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Encyclopedia > Hudson Bay
Hudson Bay, Canada.

Hudson Bay (French: baie d'Hudson) is a large (1.23 million km²), relatively shallow body of water in northeastern Canada. It drains a very large area that includes parts of Ontario, Quebec, Saskatchewan, Alberta, most of Manitoba, parts of North Dakota and Minnesota, and the southeastern area of Nunavut. A smaller offshoot of the bay, James Bay, lies to the south. The IHO, in its Special Publication 23, Limits of Oceans and Seas, fourth edition, lists Hudson Bay as part of the Arctic Ocean. On the east it is connected with the Atlantic Ocean by Hudson Strait, and on the north with the rest of the Arctic Ocean by Foxe Basin (which is not considered part of the bay) and Fury and Hecla Strait. Geographic coordinates: 78° to 95° W, 51° to 70° N. New York Harbor, a geographic term, refers collectively to the rivers, bays, and tidal estuaries near the mouth of the Hudson River in the vicinity of New York City. ... The Hudson River, called Muh-he-kun-ne-tuk in Mahican or as the Lenape Native Americans called it in Unami, Muhheakantuck, is a river that runs through the eastern portion of New York State and, along its southern terminus, demarcates the border between the states of New York and... Image File history File links Authored by user Tim Vasquez. ... Image File history File links Authored by user Tim Vasquez. ... Motto: Ut Incepit Fidelis Sic Permanet (Latin: Loyal she began, loyal she remains) Capital Toronto Largest city Toronto Official languages English (de facto) Government Lieutenant-Governor David C. Onley Premier Dalton McGuinty (Liberal) Federal representation in Canadian Parliament House seats 107 Senate seats 24 Confederation July 1, 1867 (1st) Area... This article is about the Canadian province. ... This article is about the Canadian province. ... For other uses, see Alberta (disambiguation). ... Motto: Gloriosus et Liber (Latin: Glorious and free) Capital Winnipeg Largest city Winnipeg Official languages English French (de facto) Government Lieutenant-Governor John Harvard Premier Gary Doer (NDP) Federal representation in Canadian Parliament House seats 14 Senate seats 6 Confederation July 15, 1870 (5th) Area  Ranked 8th Total 647,797... Official language(s) English Capital Bismarck Largest city Fargo Area  Ranked 19th  - Total 70,762 sq mi (183,272 km²)  - Width 210 miles (340 km)  - Length 340 miles (545 km)  - % water 2. ... Capital Saint Paul Largest city Minneapolis Area  Ranked 12th  - Total 87,014 sq mi (225,365 km²)  - Width 250 miles (400 km)  - Length 400 miles (645 km)  - % water 8. ... For the Canadian federal electoral district, see Nunavut (electoral district). ... James Bay in summer 2000 James Bay (French, Baie James) is a large body of water on the southern end of Hudson Bay in Canada. ... The International Hydrographic Organization (IHO) is an intergovernmental international organization established in 1921. ... Hudson Strait is a strait connecting Hudson Bay to the Atlantic Ocean, running in an west-east direction. ... Foxe Basin, Nunavut, Canada. ... Fury and Hecla Strait is a narrow channel of water located in Northern Canada between Baffin Island and Melville Peninsula. ...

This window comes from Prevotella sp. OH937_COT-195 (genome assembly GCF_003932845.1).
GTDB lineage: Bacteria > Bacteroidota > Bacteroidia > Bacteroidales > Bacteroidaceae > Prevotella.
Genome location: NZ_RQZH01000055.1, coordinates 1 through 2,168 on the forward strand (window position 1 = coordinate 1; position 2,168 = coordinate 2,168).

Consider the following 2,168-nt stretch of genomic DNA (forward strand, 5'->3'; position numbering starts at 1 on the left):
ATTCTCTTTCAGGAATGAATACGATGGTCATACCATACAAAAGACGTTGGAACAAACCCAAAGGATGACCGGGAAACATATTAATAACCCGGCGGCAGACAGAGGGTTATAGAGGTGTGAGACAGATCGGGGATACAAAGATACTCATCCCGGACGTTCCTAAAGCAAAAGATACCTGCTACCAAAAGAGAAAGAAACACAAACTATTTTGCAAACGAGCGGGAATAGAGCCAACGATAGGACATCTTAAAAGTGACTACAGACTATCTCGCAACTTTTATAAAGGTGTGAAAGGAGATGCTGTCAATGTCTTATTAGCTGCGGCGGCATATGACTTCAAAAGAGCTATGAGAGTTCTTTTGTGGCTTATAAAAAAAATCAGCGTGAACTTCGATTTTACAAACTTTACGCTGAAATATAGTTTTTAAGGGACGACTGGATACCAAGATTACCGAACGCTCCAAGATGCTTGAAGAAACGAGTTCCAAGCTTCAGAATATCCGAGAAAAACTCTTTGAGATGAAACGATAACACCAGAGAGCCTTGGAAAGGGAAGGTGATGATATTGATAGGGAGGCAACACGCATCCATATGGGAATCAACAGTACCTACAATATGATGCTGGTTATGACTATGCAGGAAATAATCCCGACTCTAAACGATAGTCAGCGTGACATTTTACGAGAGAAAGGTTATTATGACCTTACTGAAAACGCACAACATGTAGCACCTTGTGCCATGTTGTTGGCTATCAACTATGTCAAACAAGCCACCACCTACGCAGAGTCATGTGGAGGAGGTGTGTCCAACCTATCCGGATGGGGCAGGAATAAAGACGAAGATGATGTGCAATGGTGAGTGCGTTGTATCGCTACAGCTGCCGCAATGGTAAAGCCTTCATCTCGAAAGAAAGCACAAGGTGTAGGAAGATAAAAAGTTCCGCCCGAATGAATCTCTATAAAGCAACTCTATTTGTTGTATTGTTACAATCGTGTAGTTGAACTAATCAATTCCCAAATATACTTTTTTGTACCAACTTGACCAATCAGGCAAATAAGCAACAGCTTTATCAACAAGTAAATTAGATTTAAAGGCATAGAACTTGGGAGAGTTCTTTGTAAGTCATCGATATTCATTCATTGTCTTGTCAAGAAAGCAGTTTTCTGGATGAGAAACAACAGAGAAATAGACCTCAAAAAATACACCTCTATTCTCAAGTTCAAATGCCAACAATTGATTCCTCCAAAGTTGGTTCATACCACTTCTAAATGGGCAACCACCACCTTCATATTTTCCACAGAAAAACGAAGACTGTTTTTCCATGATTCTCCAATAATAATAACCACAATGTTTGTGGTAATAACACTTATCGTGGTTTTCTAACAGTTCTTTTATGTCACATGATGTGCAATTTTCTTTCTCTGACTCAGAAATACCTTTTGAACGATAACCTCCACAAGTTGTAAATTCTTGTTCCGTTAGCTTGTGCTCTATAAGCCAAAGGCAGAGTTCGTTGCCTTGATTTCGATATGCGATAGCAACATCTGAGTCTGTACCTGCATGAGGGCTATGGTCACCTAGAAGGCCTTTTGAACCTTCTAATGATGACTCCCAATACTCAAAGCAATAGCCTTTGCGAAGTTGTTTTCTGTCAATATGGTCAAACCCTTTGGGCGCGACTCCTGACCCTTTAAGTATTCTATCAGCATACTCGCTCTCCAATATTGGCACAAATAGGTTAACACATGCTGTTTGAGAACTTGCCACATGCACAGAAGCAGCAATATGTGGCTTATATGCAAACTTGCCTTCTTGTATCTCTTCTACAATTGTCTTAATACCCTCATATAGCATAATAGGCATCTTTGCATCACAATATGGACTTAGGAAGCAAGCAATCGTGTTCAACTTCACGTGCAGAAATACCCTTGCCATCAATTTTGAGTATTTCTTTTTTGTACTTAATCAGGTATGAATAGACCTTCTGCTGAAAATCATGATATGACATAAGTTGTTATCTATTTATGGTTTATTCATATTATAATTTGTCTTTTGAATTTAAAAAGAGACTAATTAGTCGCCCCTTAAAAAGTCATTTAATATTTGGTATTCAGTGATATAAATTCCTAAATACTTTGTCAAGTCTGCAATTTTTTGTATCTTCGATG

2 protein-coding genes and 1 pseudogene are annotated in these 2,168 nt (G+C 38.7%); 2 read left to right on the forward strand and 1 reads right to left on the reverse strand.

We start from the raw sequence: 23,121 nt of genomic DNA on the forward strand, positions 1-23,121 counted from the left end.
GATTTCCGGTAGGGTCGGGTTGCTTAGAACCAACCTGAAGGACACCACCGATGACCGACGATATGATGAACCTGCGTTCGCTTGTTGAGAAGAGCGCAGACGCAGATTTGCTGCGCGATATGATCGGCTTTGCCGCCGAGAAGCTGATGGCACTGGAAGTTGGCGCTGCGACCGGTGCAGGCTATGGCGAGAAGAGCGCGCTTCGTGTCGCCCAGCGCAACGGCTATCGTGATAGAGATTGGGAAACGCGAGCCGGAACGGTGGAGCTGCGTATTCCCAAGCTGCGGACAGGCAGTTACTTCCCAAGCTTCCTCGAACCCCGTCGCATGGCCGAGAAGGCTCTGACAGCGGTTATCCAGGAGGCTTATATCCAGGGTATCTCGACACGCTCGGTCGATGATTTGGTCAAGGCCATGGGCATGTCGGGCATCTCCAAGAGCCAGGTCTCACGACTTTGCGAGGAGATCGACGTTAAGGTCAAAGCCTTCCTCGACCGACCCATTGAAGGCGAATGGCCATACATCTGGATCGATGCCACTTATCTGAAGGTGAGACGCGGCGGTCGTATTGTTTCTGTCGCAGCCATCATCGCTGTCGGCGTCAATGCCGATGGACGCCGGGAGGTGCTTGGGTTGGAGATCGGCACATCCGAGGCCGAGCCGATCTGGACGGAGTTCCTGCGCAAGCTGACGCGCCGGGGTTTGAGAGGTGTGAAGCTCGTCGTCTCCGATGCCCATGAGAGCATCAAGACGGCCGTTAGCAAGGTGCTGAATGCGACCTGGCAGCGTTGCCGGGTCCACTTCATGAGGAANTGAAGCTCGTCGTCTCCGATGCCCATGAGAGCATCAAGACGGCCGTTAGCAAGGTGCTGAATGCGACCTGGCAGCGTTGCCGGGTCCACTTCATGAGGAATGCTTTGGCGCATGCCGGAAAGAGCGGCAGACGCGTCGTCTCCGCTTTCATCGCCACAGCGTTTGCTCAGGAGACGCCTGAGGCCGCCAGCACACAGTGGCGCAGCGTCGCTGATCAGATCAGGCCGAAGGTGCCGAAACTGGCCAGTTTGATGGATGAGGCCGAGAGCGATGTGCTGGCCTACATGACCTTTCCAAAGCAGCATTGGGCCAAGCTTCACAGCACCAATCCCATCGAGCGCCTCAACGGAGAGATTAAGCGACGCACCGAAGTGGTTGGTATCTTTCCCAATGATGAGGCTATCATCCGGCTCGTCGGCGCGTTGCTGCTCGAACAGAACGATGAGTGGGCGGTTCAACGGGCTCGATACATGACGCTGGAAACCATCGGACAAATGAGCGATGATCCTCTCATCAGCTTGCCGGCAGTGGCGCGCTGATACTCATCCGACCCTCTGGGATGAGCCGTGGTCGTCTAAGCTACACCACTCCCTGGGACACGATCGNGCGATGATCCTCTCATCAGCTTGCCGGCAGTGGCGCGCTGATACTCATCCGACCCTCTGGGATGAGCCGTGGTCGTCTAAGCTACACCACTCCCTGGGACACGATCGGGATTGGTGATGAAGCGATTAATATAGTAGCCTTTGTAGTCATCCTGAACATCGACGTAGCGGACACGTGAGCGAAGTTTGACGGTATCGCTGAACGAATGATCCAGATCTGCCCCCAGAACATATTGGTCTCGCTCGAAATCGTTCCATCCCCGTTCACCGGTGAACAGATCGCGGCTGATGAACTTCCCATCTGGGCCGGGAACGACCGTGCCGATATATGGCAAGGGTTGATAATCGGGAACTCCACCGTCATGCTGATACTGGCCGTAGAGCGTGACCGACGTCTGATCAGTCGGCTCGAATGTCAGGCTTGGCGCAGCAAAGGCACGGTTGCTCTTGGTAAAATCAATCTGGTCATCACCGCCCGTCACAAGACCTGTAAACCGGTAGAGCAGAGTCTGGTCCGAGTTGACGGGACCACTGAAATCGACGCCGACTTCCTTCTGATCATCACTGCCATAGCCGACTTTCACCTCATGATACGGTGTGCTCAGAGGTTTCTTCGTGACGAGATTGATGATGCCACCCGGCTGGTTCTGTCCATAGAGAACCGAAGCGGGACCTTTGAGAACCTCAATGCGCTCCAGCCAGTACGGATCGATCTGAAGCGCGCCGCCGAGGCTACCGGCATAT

The Eastern Cree name for the Hudson and James bays is Wînipekw (Southern dialect) or Wînipâkw (Northern dialect), meaning muddy or brackish water. Lake Winnipeg is similarly named by the local Cree. Cree is the name for a group of closely-related Algonquian languages spoken by approximately 50,000 speakers across Canada, from Alberta to Labrador. ... Winnipeg Beach, Manitoba, on Lake Winnipeg Lake Winnipeg (52°30′N 97°47′W) is a very large (24,400 km²) lake in central North America, in the province of Manitoba, Canada, about 55 km north of the city of Winnipeg. ...